A smart micro-drill for cochleostomy formation: a comparison of cochlear disturbances with manual drilling and a human trial

C.J. Coulson, M. Zoka Assadi, R.P. Taylor, X. Du, P.N. Brett, A.P. Reid, D.W. Proops

Research output: Contribution to journalArticlepeer-review


Background: Cochleostomy formation is a key stage of the cochlear implantation procedure. Minimizing the trauma sustained by the cochlea during this step is thought to be a critical feature in hearing preservation cochlear implantation. The aim of this paper is firstly, to assess the cochlea disturbances during manual and robotic cochleostomy formation. Secondly, to determine whether the use of a smart micro-drill is feasible during human cochlear implantation. Materials and methods: The disturbances within the cochlea during cochleostomy formation were analysed in a porcine specimen by creating a third window cochleostomy, preserving the underlying endosteal membrane, on the anterior aspect of the basal turn of the cochlea. A laser vibrometer was aimed at this third window, to assess its movement while a traditional cochleostomy was performed. Six cochleostomies were performed in total, three manually and three with a smart micro-drill. The mean and peak membrane movement was calculated for both manual and smart micro-drill arms, to represent the disturbances sustained within cochlea during cochleostomy formation. The smart micro-drill was further used to perform live human robotic cochleostomies on three adult patients who met the National Institute of Health and Clinical Excellence criteria for undergoing cochlear implantation. Results: In the porcine trial, the smart micro-drill preserved the endosteal membrane in all three cases. The velocity of movement of the endosteal membrane during manual cochleostomy is approximately 20 times higher on average and 100 times greater in peak velocity, than for robotic cochleostomy. The robot was safely utilized in theatre in all three cases and successfully created a bony cochleostomy while preserving the underlying endosteal membrane. Conclusions: Our experiments have revealed that controlling the force of drilling during cochleostomy formation and opening the endosteal membrane with a pick will minimize the trauma sustained by the cochlea by a factor of 20. Additionally, the smart micro-drill can safely perform a bony cochleostomy in humans under operative conditions and preserve the integrity of the underlying endosteal membrane.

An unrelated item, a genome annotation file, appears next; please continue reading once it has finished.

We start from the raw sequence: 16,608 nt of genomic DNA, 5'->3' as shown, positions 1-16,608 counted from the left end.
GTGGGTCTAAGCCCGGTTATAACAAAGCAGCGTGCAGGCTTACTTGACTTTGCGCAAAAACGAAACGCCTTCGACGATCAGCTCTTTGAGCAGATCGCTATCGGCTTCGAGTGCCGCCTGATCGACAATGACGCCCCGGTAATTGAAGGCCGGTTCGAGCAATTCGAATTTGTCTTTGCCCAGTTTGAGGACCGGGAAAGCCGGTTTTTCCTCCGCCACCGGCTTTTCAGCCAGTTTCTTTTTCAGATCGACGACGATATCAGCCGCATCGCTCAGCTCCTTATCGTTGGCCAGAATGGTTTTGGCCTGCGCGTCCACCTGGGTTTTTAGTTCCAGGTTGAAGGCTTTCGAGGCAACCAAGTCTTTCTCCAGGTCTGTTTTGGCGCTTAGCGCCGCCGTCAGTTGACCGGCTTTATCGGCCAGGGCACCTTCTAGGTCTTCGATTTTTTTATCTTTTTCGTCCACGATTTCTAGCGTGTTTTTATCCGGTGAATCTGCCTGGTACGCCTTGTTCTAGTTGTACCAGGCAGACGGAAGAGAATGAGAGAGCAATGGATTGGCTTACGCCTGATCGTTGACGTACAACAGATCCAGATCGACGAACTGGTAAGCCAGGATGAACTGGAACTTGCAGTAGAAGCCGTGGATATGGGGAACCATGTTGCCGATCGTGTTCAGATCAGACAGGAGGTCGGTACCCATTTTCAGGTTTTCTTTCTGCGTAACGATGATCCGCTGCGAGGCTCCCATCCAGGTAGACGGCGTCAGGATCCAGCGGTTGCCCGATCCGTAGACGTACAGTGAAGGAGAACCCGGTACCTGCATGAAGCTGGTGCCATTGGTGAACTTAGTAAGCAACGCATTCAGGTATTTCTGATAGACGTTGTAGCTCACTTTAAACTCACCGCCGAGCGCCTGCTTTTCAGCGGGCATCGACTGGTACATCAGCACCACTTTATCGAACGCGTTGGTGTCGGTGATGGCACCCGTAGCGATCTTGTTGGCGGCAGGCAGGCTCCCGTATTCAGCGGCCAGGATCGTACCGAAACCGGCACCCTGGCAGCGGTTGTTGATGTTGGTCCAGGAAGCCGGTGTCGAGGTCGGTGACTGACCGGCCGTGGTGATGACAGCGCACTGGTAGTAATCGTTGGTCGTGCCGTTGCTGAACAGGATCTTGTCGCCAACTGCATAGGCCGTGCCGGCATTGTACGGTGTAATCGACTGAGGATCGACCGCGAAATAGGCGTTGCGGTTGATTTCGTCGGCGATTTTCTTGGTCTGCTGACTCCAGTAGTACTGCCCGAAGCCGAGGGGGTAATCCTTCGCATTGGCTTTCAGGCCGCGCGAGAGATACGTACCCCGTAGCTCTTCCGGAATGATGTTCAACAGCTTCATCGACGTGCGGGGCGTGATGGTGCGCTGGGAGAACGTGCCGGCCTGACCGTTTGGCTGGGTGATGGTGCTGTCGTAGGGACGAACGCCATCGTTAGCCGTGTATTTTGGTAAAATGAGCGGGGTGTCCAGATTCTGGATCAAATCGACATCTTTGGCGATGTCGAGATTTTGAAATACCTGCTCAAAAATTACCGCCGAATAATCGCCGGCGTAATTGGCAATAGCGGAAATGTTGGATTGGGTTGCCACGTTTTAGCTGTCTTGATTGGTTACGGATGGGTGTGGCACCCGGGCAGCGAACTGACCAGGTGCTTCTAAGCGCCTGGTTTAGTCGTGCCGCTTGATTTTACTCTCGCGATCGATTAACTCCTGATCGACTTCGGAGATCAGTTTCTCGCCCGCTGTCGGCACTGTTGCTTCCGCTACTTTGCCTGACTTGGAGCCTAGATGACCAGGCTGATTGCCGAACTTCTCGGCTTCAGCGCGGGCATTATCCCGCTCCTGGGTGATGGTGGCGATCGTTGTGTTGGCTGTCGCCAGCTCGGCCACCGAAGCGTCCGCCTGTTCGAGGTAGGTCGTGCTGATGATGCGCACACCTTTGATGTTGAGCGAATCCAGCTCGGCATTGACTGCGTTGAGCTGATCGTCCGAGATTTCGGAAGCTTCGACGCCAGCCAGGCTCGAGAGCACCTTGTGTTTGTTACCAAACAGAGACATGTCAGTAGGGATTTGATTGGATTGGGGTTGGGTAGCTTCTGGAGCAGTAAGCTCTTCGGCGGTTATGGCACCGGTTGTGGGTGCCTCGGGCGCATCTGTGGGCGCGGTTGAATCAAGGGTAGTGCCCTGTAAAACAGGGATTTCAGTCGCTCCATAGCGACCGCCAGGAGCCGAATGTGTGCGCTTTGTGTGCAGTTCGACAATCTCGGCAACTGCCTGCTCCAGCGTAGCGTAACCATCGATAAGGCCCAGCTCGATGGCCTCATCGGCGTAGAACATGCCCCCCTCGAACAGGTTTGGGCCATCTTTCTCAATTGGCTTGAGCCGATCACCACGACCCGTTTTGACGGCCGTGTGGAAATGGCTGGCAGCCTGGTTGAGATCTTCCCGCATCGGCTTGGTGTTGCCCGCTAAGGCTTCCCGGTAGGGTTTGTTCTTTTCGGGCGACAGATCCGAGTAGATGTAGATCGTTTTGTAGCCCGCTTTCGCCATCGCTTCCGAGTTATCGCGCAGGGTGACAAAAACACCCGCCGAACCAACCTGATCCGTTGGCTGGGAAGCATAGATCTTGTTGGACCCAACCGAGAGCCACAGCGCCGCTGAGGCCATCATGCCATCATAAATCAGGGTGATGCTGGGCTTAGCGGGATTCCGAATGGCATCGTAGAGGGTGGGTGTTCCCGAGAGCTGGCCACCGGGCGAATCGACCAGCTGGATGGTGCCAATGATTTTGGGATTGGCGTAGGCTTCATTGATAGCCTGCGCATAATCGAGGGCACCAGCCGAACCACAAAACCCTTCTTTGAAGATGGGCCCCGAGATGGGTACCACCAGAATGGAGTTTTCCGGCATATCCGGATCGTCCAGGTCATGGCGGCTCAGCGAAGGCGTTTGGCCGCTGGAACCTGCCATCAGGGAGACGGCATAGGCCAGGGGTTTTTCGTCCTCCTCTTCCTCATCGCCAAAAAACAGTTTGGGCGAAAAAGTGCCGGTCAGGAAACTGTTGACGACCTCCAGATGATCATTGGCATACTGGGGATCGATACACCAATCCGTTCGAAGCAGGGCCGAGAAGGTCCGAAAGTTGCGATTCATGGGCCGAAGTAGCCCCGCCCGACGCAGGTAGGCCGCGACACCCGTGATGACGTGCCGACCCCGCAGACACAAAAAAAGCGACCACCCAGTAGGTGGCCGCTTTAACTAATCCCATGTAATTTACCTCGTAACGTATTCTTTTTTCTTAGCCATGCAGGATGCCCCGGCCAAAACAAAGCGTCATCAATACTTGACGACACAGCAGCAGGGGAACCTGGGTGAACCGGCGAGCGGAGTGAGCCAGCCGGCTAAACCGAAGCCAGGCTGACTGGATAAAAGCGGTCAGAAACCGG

Original languageEnglish
Pages (from-to)98-106
Number of pages9
JournalCochlear Implants International
Issue number2
Publication statusPublished - Mar 2013


  • cochlear implant
  • cochleostomy
  • laser vibrometer
  • robot


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